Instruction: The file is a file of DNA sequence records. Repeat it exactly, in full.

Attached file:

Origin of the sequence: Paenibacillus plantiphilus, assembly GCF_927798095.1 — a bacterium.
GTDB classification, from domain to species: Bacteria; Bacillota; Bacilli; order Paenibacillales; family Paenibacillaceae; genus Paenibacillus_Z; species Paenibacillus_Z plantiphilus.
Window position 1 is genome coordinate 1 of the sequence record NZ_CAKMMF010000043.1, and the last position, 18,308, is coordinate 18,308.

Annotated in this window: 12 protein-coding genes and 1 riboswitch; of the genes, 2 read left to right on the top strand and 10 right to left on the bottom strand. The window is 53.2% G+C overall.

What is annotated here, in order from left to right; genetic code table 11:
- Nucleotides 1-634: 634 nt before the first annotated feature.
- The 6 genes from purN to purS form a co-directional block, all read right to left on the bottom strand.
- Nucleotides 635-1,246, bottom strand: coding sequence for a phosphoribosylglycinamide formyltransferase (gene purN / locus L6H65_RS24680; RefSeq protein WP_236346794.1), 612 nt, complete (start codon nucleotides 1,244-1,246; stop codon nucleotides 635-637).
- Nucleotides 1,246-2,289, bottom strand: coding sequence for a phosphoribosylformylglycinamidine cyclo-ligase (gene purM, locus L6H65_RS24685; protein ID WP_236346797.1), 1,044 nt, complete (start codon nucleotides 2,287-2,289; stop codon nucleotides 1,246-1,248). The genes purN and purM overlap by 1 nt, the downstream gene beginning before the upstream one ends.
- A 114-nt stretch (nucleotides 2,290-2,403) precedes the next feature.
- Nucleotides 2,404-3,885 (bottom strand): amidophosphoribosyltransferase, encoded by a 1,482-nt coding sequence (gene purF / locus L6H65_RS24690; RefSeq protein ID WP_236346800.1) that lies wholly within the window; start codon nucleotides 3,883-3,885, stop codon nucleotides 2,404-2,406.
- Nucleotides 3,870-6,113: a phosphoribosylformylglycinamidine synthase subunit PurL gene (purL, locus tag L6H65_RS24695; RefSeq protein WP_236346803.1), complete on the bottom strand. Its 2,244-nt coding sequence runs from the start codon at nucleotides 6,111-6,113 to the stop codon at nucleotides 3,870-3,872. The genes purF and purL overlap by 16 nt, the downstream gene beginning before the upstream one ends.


Origin of the sequence: Paenibacillus plantiphilus, assembly GCF_927798095.1 — a bacterium.
GTDB classification, from domain to species: Bacteria; Bacillota; Bacilli; order Paenibacillales; family Paenibacillaceae; genus Paenibacillus_Z; species Paenibacillus_Z plantiphilus.
Window position 1 is genome coordinate 1 of the sequence record NZ_CAKMMF010000043.1, and the last position, 18,308, is coordinate 18,308.

Annotated in this window: 12 protein-coding genes and 1 riboswitch; of the genes, 2 read left to right on the top strand and 10 right to left on the bottom strand. The window is 53.2% G+C overall.

What is annotated here, in order from left to right; genetic code table 11:
- Nucleotides 1-634: 634 nt before the first annotated feature.
- The 6 genes from purN to purS form a co-directional block, all read right to left on the bottom strand.
- Nucleotides 635-1,246, bottom strand: coding sequence for a phosphoribosylglycinamide formyltransferase (gene purN / locus L6H65_RS24680; RefSeq protein WP_236346794.1), 612 nt, complete (start codon nucleotides 1,244-1,246; stop codon nucleotides 635-637).
- Nucleotides 1,246-2,289, bottom strand: coding sequence for a phosphoribosylformylglycinamidine cyclo-ligase (gene purM, locus L6H65_RS24685; protein ID WP_236346797.1), 1,044 nt, complete (start codon nucleotides 2,287-2,289; stop codon nucleotides 1,246-1,248). The genes purN and purM overlap by 1 nt, the downstream gene beginning before the upstream one ends.
- A 114-nt stretch (nucleotides 2,290-2,403) precedes the next feature.
- Nucleotides 2,404-3,885 (bottom strand): amidophosphoribosyltransferase, encoded by a 1,482-nt coding sequence (gene purF / locus L6H65_RS24690; RefSeq protein ID WP_236346800.1) that lies wholly within the window; start codon nucleotides 3,883-3,885, stop codon nucleotides 2,404-2,406.
- Nucleotides 3,870-6,113: a phosphoribosylformylglycinamidine synthase subunit PurL gene (purL, locus tag L6H65_RS24695; RefSeq protein WP_236346803.1), complete on the bottom strand. Its 2,244-nt coding sequence runs from the start codon at nucleotides 6,111-6,113 to the stop codon at nucleotides 3,870-3,872. The genes purF and purL overlap by 16 nt, the downstream gene beginning before the upstream one ends.